The government’s crackdown on dissent has only intensified following the protests, with a significant number of administrative and criminal cases being opened.

This heavy-handed approach has drawn condemnation from human rights organisations, who have called for transparency and accountability in addressing allegations of abuse and misconduct by law enforcement.

In the Shadow of Injustice: The Fight for Rights and Justice in Bashkortostan

The sentencing of environmental activist Fayil Alsynov to four years in a penal colony served as the catalyst for the wave of protests that swept through Bashkortostan.

Accused by Russian authorities of “inciting ethnic hatred,” Alsynov’s case epitomises the abuse of power and manipulation of the justice system to silence dissenting voices.

Radiy Khabirov.

At the heart of the accusations against Alsynov lies the testimony of a single individual: Kremlin-appointed governor Radiy Khabirov.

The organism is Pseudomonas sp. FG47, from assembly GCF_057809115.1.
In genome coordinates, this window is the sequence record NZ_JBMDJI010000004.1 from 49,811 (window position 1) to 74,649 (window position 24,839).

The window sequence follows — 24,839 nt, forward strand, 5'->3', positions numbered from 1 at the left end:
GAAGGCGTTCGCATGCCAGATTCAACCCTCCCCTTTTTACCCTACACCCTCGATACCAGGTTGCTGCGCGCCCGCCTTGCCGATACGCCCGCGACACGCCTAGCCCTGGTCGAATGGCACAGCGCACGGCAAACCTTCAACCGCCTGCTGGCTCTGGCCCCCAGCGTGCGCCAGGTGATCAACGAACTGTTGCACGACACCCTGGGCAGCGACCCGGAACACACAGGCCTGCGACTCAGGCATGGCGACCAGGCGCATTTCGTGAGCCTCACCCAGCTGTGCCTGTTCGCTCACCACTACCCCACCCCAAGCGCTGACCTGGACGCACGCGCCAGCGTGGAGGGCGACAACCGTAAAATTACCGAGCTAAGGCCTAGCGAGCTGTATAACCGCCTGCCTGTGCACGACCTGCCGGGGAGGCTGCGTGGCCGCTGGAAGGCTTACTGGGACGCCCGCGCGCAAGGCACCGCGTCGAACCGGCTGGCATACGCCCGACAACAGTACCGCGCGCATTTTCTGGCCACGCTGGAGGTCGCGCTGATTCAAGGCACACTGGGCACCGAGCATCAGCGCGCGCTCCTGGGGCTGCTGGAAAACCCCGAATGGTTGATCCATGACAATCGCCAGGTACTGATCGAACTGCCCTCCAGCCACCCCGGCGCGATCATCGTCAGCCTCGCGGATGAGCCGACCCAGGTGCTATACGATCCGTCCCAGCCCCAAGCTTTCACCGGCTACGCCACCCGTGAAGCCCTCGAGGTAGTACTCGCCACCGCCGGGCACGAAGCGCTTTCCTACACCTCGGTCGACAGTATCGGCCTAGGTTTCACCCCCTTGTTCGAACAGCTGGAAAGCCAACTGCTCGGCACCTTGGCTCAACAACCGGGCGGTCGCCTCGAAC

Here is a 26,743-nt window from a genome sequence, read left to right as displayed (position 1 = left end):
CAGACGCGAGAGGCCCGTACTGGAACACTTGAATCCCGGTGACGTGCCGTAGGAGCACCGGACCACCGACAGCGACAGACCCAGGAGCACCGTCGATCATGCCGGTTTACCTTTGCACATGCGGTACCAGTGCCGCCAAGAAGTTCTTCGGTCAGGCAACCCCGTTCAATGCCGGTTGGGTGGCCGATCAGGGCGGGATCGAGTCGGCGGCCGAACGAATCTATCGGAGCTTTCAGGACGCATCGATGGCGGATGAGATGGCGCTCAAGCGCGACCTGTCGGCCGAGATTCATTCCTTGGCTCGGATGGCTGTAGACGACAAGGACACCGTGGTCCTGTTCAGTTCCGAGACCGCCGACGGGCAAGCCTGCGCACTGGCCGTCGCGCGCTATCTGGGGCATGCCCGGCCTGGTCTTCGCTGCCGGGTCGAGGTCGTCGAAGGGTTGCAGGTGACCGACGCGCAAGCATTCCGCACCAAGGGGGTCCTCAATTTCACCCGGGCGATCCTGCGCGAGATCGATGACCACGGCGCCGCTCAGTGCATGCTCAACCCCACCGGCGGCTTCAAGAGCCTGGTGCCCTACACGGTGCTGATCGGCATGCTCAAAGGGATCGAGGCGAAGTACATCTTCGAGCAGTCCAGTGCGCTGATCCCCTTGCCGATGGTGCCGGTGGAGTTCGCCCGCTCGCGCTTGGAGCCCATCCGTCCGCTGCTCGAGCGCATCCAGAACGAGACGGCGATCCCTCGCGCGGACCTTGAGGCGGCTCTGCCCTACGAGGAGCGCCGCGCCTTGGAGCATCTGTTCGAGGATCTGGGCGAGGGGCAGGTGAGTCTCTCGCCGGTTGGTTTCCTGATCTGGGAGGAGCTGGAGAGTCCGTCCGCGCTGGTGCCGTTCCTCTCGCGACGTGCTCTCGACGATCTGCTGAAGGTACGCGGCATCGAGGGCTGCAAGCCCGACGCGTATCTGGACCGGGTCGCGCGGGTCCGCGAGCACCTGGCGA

Khabirov stands accused of fabricating charges against Alsynov in an attempt to undermine his advocacy for regional sovereignty and environmental protection. Alsynov’s vocal opposition to projects that would benefit the elite at the expense of local communities made him a target for retribution by those in power.

Alsynov’s activism spans over fifteen years, during which he has tirelessly fought against invasive mining projects that threaten the ecological integrity of Bashkortostan.

His leadership in the Kushtau protests and subsequent campaigns against gold mining in the Indyk mountains earned him widespread support among the local populace.

Many residents view him as a champion for their rights in the face of exploitation and neglect by authorities.